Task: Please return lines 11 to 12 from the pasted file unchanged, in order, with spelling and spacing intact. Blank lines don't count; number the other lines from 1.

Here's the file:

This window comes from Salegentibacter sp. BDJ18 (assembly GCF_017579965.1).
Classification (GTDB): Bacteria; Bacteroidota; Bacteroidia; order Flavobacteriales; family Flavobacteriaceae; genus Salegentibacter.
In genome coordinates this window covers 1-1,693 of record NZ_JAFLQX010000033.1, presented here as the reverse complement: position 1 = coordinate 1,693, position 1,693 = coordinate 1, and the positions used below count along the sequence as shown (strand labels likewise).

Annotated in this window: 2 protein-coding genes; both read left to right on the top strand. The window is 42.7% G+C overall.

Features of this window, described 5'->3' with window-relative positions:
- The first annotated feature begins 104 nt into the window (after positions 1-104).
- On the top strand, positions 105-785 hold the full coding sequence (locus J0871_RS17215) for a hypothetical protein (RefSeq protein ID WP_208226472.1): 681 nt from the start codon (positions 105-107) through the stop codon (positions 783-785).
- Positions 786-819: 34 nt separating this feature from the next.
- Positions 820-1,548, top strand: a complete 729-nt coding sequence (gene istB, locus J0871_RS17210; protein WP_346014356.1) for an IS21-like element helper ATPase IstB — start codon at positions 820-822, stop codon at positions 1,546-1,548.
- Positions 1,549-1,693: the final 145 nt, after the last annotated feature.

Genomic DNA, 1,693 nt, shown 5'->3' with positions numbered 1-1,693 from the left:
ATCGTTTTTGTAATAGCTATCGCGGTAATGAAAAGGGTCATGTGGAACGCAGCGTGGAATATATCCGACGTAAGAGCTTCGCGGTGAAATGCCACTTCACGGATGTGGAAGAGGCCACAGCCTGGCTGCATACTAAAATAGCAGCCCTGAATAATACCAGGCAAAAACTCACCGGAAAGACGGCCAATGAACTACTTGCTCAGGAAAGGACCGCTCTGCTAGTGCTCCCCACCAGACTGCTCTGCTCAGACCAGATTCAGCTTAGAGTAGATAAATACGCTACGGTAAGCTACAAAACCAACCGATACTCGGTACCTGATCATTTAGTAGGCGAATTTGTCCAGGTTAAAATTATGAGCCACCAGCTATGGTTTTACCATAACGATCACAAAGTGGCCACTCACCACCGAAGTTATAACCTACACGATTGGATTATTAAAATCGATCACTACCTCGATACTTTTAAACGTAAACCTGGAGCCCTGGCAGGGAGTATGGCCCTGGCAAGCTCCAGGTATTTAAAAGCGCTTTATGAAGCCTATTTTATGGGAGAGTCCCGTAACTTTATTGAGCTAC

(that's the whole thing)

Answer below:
Genomic DNA, 1,693 nt, shown 5'->3' with positions numbered 1-1,693 from the left:
ATCGTTTTTGTAATAGCTATCGCGGTAATGAAAAGGGTCATGTGGAACGCAGCGTGGAATATATCCGACGTAAGAGCTTCGCGGTGAAATGCCACTTCACGGATGTGGAAGAGGCCACAGCCTGGCTGCATACTAAAATAGCAGCCCTGAATAATACCAGGCAAAAACTCACCGGAAAGACGGCCAATGAACTACTTGCTCAGGAAAGGACCGCTCTGCTAGTGCTCCCCACCAGACTGCTCTGCTCAGACCAGATTCAGCTTAGAGTAGATAAATACGCTACGGTAAGCTACAAAACCAACCGATACTCGGTACCTGATCATTTAGTAGGCGAATTTGTCCAGGTTAAAATTATGAGCCACCAGCTATGGTTTTACCATAACGATCACAAAGTGGCCACTCACCACCGAAGTTATAACCTACACGATTGGATTATTAAAATCGATCACTACCTCGATACTTTTAAACGTAAACCTGGAGCCCTGGCAGGGAGTATGGCCCTGGCAAGCTCCAGGTATTTAAAAGCGCTTTATGAAGCCTATTTTATGGGAGAGTCCCGTAACTTTATTGAGCTAC